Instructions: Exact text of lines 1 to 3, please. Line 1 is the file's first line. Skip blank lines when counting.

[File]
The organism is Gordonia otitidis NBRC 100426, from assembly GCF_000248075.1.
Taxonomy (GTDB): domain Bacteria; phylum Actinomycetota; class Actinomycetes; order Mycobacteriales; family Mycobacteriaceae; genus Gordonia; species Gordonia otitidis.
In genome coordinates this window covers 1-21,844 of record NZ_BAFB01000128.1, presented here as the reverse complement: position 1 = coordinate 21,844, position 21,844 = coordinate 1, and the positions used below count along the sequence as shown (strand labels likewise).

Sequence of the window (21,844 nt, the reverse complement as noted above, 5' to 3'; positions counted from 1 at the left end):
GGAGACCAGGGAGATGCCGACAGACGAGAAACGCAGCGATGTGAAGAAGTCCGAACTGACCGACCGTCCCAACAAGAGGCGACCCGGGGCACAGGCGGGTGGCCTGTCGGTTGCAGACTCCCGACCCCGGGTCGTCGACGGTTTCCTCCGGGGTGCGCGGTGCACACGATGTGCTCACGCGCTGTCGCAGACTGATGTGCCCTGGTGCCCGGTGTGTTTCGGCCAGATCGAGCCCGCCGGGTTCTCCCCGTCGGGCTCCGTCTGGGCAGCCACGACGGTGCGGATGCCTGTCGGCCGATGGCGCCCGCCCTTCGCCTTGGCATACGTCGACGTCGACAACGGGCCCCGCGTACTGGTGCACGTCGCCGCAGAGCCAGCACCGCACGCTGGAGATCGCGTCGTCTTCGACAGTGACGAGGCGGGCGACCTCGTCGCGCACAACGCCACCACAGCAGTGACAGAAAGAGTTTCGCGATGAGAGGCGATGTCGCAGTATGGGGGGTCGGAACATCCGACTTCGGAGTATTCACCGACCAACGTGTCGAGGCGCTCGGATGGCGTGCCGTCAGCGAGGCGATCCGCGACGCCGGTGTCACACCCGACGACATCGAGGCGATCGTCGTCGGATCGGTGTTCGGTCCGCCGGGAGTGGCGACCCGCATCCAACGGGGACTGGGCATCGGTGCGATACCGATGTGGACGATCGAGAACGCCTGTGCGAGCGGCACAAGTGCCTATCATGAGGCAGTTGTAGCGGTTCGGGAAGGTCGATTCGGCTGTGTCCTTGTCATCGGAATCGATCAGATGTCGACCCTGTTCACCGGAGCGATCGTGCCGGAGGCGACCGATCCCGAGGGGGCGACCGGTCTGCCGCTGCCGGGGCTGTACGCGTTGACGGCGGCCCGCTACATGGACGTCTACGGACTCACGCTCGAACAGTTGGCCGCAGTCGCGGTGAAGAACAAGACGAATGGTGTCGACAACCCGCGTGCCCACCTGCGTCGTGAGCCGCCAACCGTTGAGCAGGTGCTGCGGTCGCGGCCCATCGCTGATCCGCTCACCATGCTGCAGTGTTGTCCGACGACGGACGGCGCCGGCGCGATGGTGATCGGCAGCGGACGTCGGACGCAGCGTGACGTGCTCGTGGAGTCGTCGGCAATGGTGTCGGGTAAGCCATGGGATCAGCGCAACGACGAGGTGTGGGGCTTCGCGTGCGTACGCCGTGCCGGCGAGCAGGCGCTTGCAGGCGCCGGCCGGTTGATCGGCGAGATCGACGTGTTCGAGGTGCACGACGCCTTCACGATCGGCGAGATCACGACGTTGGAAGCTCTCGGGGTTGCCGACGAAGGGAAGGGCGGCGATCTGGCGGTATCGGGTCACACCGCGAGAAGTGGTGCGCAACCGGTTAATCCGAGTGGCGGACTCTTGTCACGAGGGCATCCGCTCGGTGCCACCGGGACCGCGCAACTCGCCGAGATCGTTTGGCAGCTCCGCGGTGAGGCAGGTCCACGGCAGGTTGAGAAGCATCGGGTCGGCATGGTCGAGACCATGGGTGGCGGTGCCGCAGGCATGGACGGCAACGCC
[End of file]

The organism is Gordonia otitidis NBRC 100426, from assembly GCF_000248075.1.
Taxonomy (GTDB): domain Bacteria; phylum Actinomycetota; class Actinomycetes; order Mycobacteriales; family Mycobacteriaceae; genus Gordonia; species Gordonia otitidis.
In genome coordinates this window covers 1-21,844 of record NZ_BAFB01000128.1, presented here as the reverse complement: position 1 = coordinate 21,844, position 21,844 = coordinate 1, and the positions used below count along the sequence as shown (strand labels likewise).